Editorial Board

North American Editor:
(USA and Canada)
Marc Bridle

London Editor:
(London UK)

Melanie Eskenazi

Regional Editor:
(UK regions and Europe)
Bill Kenny


Webmaster: Len Mullenger





WWW MusicWeb

Search Music Web with FreeFind

Any Review or Article



Seen and Heard International Concert Review


Mostly Mozart Festival 2006 (I): Sergey Khachatryan, violin (New York debut) Mostly Mozart Festival Orchestra, Osmo Vänskä (conductor) Avery Fisher Hall, New York City, 05.08.2006 (BH)



Martin: Ouverture en hommage à Mozart (1956)

Mozart: Symphony No. 35 in D major, K. 385 ( “Haffner”) (1782)

Beethoven: Violin Concerto in D major, Op. 61 (1806)

The transformation of the somewhat staid Mostly Mozart Festival has resulted in many new pleasures, such as the uncovering of this rare Frank Martin Ouverture en hommage à Mozart, a gem written fifty years ago for the composer’s 200th birthday party.  I doubt it has been performed much since.  Its sunny, Hindemith-y neo-classicism was the perfect prelude to the ebullient Haffner that followed, and conductor Osmo Vänskä immediately made an impression with some taut leadership and an ensemble that sounded glorious.

Vänskä dived into Mozart’s Symphony No. 35 with a ferocity that I thought he surely couldn’t sustain, but he did, producing a taut, propulsive Allegro con spirito and a suave, beguiling Andante.  The last two movements were done full throttle – probably too fast for some, but most were caught up in Vänskä’s exhilaration.  With lots of body language in Bernstein mode, he would suddenly crouch down in soft moments, then rise as did the crescendo, his arms moving in wide arcs.

Sergey Khachatryan and his collaborators delivered by far the quietest performance of the Beethoven Violin Concerto I’ve ever heard in my life.  With delectably modest work from the orchestra and Vänskä, Mr. Khachatryan (who might resemble a younger, more sober-looking Simon Rattle) opened with a lithe, dramatic line and softness that some in the audience probably had to strain to hear.  Although the first movement splashes were splendid, overall one was left with the sensation of quietness and delicacy.  Love it or hate it, most listeners were likely not indifferent, and the piece is rugged enough to withstand a young violinist’s seriously introverted attack.  One friend even thought his approach “too serious,” especially in the buoyant final movement, but we all agreed that perhaps he will find a broader range of emotions in the piece as he matures.  But meanwhile, Khachatryan is the real deal, commanding a wide range of tone on his instrument, but always with a focused intensity.  To its credit, the audience was about as attentive as one could want, with some notable exceptions.  Just before the vast Larghetto, in response to someone who was loathe to be quiet, Vänskä put down his baton, turned and gave the kind of stony glare that could cause involuntary muscle cramps, and I bet the target will never talk in a concert hall again.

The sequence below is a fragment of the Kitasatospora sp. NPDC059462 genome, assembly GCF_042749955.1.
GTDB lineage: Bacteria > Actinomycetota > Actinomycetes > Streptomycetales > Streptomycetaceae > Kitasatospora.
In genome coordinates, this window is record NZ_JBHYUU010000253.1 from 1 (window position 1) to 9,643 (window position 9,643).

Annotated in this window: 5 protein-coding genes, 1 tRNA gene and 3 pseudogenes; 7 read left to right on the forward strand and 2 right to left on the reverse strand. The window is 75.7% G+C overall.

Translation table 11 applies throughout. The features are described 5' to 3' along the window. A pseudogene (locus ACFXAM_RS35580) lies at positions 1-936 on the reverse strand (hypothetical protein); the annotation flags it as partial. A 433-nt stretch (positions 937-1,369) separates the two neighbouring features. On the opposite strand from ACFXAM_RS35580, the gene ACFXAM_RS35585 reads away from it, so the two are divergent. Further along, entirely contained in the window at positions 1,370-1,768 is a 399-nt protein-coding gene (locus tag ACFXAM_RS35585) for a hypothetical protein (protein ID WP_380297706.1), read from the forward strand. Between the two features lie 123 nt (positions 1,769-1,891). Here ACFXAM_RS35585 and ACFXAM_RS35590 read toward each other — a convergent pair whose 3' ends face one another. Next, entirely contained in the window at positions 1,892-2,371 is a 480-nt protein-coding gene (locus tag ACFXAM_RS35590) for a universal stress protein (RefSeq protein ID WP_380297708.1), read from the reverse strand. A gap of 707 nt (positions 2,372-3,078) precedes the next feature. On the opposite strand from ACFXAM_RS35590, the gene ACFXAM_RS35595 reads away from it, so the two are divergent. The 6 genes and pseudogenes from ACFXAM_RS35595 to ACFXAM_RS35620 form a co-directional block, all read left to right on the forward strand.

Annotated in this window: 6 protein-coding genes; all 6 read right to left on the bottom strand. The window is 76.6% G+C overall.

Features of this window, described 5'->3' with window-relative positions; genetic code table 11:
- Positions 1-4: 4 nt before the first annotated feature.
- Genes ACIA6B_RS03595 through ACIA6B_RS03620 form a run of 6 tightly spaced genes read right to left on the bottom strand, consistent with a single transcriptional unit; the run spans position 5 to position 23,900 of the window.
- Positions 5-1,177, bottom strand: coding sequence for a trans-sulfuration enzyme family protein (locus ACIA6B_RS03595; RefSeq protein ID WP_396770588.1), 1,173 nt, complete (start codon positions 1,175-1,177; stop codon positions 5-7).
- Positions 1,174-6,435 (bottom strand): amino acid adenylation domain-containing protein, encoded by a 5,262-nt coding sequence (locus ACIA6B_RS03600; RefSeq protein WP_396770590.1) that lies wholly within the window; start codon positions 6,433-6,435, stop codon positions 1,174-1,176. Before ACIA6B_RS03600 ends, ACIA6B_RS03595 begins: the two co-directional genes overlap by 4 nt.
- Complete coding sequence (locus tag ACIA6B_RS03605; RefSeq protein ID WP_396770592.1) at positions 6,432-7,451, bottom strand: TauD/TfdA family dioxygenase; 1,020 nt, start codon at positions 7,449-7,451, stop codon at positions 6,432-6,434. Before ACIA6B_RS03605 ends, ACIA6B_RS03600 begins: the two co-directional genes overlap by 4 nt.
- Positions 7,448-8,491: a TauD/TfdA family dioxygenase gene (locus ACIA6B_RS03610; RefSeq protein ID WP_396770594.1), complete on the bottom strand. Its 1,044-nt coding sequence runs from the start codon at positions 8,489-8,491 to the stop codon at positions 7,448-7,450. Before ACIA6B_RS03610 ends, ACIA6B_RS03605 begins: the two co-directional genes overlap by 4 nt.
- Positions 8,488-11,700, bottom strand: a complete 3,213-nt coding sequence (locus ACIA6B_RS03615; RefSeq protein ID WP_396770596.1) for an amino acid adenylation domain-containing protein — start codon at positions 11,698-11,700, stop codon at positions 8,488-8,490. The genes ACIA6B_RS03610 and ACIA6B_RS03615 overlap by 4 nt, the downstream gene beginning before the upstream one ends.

Irritation grew to a boil for another reason, when each of the three movements of the Beethoven and Mr. Khachatryan’s generous encore (Bach’s Chaconne from Partita No. 2 in D minor) were invaded by four separate mobile phone rings from all over the hall.  To the Mostly Mozart stage crew: unfortunately, a polite verbal announcement, “Please turn off your cell phones,” is all but de rigueur these days, given their increasingly ubiquitous presence.

But back to the good news.  Changes in repertoire are not the only novelties at Avery Fisher during the month-long festival.  The main stage has been moved further forward into the room, allowing about a dozen rows in a tier behind the stage, and seats on either side of it as well.  Overhead, a circular trestle holds a cluster of what look like large cream-colored vanilla wafers (i.e., acoustic reflectors) with slender lamps hanging in a circle above the heads of the musicians.  Despite some comments from a couple behind me (“We liked it better when there were flowers onstage.”) the visual effect is elegant and pleasing, and the even better news is that the sound has even more presence and focus.  Perhaps the temporary arrangement should be made permanent.



Bruce Hodges




Back to the Top     Back to the Index Page





Contributors: Marc Bridle (North American Editor), Martin Anderson, Patrick Burnson, Frank Cadenhead, Colin Clarke, Paul Conway, Geoff Diggines, Sarah Dunlop, Evan Dickerson Melanie Eskenazi (London Editor) Robert J Farr, Abigail Frymann, Göran Forsling, Simon Hewitt-Jones, Bruce Hodges,Tim Hodgkinson, Martin Hoyle, Bernard Jacobson, Tristan Jakob-Hoff, Ben Killeen, Bill Kenny (Regional Editor), Ian Lace, Jean Martin, John Leeman, Neil McGowan, Bettina Mara, Robin Mitchell-Boyask, Simon Morgan, Aline Nassif, Anne Ozorio, Ian Pace, John Phillips, Jim Pritchard, John Quinn, Peter Quantrill, Alex Russell, Paul Serotsky, Harvey Steiman, Christopher Thomas, John Warnaby, Hans-Theodor Wolhfahrt, Peter Grahame Woolf (Founder & Emeritus Editor)